This is undoubtedly rather challenging, but no more so than the daily demands of caring for and educating young children in a variety of settings. The approach I have taken tries to avoid too many artificial divisions and watertight categories such as those which set apart academic language studies from guidelines for practice, or from our daily talking, thinking and coping. Or those which carefully parcel out children's activities as pre-school or school, reading or writing, or ‘only scribbling’ and ‘only talking’. My approach is not watertight – it is very leaky (this is known as ‘holistic’ in academic jargon) and attempts to work with the rich mixture of thinking, feeling, imagining, talking, listening, drawing, writing and reading which is typical of all our language activities. In order to do this I shall draw on the knowledge and wealth of child observations to be found in many academic studies. I shall also draw on my own experiences of watching and listening to very young children, while being a teacher, a mother, a granny, a researcher and an eavesdropper in the supermarket check-out queue.

    This holistic approach is responsible for the range of topics covered in the book. It begins with an account of how communication and language first develop and then moves on to explore the achievements and challenges of young bilinguals. The discussion of the significance of stories, narrative and playing with language builds a kind of bridge from understanding spoken language to the topic of literacy. Literacy is tackled in two chapters, one with an emphasis on the Early Years Foundation Stage (birth to five in England), which includes the move to statutory schooling at five years, and one with a focus on the years from six to eight. This division should help to keep the discussion of such a complex topic manageable, while emphasising the need to ensure continuity of good language learning for children from birth to eight. I hope that our struggles and successes will speak to practitioners, children and families in many parts of the world. The book ends with some suggestions for making the all-important partnership with parents a focus for talking about children's language development.

    Language, the Early Years and National Initiatives

    In 1988 the National Curriculum for England and Wales introduced legally binding requirements setting down the precise curriculum content to be taught in the first Key Stage to children from the age of five to seven. In reality many four-year-olds were in reception classes and experienced the National Curriculum and the inevitable pressures caused by the tests which marked the end of each Key Stage. The introduction of the Foundation Stage in 2000 gave early years practitioners detailed guidance on providing a developmentally appropriate curriculum for children from three to five and included early learning goals for communication, language and literacy (QCA/DfEE, 2000). The new emphasis on communication skills, along with the official valuing of play and active learning, the role of parents and the outdoor curriculum, was welcomed. However, tensions still remained, notably the downward pressure from the National Literacy Strategy (DfEE, 1998) with its inappropriate focus on a daily ‘Literacy Hour’ of formal, didactic literacy instruction. This imposed didactic trend continues with the current return to mandatory synthetic phonics in early reading instruction. But the narrowly didactic trend exists alongside enlightened views on the rights of every young child to be safe, nurtured, educated and successful (DfES, 2004) and planning for appropriate and seamless care and education provision from birth to five (DfES, 2006; DfES/Sure Start Unit, 2002). Good things continue to happen, despite some setbacks, and the latest project on communication and oral language in the early years (Hall and Lancaster, 2006) offers one major principle to hold on to: effective practice requires that we all have a deep understanding of how our own behaviour, communication and language affect children's language development. This book makes a small contribution to such professional understanding.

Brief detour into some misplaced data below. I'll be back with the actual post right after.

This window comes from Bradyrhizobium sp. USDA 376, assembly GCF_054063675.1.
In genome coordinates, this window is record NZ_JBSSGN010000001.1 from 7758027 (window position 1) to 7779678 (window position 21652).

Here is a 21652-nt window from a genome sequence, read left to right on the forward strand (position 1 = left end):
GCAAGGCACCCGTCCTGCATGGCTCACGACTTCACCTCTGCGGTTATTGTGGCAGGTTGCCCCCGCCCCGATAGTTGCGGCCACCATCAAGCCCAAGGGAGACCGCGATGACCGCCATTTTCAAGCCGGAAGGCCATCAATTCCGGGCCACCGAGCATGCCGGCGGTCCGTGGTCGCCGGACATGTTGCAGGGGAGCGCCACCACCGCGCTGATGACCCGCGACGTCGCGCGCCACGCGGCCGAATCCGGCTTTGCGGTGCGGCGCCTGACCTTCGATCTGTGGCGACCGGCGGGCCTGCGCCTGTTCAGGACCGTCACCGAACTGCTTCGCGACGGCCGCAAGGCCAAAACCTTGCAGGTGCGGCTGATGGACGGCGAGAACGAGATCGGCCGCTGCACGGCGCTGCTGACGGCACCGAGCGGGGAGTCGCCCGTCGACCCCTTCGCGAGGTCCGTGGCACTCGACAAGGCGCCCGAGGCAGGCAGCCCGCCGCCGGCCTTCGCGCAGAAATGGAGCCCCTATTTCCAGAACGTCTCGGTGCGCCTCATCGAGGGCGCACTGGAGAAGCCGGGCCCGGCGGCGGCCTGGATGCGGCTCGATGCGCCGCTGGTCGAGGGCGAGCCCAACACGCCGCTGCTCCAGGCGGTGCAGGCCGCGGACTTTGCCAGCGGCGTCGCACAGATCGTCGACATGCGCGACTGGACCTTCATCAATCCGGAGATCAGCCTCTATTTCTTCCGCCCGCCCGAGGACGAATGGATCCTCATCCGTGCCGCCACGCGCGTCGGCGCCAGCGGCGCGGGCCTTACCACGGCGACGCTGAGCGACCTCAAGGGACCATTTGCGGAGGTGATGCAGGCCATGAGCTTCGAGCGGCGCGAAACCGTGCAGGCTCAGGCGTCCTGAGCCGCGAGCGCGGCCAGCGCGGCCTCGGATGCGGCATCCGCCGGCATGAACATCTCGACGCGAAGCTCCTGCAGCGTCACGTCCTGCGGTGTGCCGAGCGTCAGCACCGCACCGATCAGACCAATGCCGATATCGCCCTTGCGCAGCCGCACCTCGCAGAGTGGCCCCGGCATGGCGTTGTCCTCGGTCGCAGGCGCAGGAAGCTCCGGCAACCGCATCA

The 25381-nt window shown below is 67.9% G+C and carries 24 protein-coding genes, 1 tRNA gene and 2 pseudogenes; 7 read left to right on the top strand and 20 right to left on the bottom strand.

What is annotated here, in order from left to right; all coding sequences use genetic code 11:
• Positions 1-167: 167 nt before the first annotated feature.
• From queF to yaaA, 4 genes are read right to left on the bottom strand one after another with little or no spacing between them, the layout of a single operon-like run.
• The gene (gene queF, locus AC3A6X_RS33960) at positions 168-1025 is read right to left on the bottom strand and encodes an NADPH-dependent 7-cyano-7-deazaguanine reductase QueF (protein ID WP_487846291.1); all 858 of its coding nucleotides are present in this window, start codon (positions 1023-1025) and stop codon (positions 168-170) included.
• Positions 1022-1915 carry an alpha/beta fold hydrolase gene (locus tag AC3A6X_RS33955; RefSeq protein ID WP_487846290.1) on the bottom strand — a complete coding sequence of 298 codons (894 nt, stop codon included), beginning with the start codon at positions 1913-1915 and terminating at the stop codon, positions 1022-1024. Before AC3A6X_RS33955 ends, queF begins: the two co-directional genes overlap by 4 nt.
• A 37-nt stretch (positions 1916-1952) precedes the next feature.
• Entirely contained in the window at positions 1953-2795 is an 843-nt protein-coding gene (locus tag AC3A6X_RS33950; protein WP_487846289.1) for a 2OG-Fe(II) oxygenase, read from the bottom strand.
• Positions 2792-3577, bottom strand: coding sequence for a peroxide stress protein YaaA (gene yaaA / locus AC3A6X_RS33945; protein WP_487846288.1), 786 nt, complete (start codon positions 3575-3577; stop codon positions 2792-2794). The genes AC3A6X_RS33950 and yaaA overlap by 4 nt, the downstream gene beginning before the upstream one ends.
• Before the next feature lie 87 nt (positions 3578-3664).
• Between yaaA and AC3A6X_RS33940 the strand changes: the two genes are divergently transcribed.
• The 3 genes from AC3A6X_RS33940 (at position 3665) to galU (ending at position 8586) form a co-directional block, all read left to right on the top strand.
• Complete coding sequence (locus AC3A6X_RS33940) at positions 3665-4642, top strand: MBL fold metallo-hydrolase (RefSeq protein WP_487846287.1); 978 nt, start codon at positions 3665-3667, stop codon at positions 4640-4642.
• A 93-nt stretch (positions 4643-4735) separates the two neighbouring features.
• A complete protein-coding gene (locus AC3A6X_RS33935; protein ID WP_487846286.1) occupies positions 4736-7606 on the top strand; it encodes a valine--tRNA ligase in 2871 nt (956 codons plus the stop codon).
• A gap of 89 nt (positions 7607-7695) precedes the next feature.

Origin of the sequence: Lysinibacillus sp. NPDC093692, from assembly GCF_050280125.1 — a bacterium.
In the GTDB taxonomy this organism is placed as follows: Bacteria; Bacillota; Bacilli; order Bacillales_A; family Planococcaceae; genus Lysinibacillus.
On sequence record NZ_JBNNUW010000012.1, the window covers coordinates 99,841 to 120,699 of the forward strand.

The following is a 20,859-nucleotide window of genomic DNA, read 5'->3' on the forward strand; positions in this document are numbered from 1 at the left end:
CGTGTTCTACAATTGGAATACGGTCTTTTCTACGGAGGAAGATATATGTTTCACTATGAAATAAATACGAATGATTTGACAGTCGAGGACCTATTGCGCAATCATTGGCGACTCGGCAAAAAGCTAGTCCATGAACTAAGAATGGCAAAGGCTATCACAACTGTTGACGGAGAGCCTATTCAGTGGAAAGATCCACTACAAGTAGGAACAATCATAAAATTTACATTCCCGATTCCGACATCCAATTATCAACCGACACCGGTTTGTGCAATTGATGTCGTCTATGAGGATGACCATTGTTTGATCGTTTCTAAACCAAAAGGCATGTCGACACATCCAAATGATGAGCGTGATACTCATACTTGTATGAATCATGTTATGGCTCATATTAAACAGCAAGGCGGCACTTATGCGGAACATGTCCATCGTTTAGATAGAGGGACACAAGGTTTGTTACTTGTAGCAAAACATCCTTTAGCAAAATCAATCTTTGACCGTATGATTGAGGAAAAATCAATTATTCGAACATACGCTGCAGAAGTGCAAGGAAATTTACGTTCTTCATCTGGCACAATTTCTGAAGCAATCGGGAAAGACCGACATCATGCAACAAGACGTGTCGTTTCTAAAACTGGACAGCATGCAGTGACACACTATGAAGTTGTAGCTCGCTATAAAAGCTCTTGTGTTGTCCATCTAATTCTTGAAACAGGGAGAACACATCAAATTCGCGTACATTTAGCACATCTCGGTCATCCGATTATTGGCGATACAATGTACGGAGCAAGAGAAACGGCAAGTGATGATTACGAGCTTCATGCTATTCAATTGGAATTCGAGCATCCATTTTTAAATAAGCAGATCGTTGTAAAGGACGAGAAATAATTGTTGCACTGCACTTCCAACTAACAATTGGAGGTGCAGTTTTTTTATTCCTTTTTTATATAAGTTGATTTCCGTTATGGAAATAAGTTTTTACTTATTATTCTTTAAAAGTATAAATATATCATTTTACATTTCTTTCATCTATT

The situation in Scotland and in Wales is far less tightly structured than in England because the Guidelines offered to educators in both countries are exactly as their name suggests – guidelines for professionals to adapt and interpret. The continuing upheavals and restructuring of schooling in Britain have their own political and administrative logic, but this has little to do with the patterns of child development and home cultures. This is particularly true of the development of communication and language which is studied from the moment of birth as a continuous process, and is arguably at its most exciting in the first three to four years of life. Serious students of language find all forms and varieties of language exciting and informative and few are comfortable with the notion that ‘English’, as opposed to ‘language’, is at the centre of the curriculum. This book will be exploring all these important issues, but the emphasis will be on children's holistic communication and language development, rather than on the peculiarities of the evolving National Curriculum in England.

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    Trevarthen, C. (1993) ‘Playing into reality: conversations with the infant communicator’. Winnicott Studies, 7, pp. 67–84.
    Trevarthen, C. (2002) ‘Learning in companionship’, Education in the North: The Journal of Scottish Education, 10, pp. 16–25.
    Vygotsky, L.S. (1986) Thought and Language. (Revd and ed. by A.Kozulin.) Cambridge, MA: MIT Press.
    Wade, B. and Moore, M. (1993a) Bookstart in Birmingham: A Description and Evaluation of an Exploratory British Project to Encourage Sharing Books with Babies. Book Trust Report 2. London: Book Trust.
    Wade, B. and Moore, M. (1993b) ‘Reading recovery: parents' views’. English in Education, 27 (2), pp. 11–17. http://dx.doi.org/10.1111/j.1754-8845.1993.tb01095.x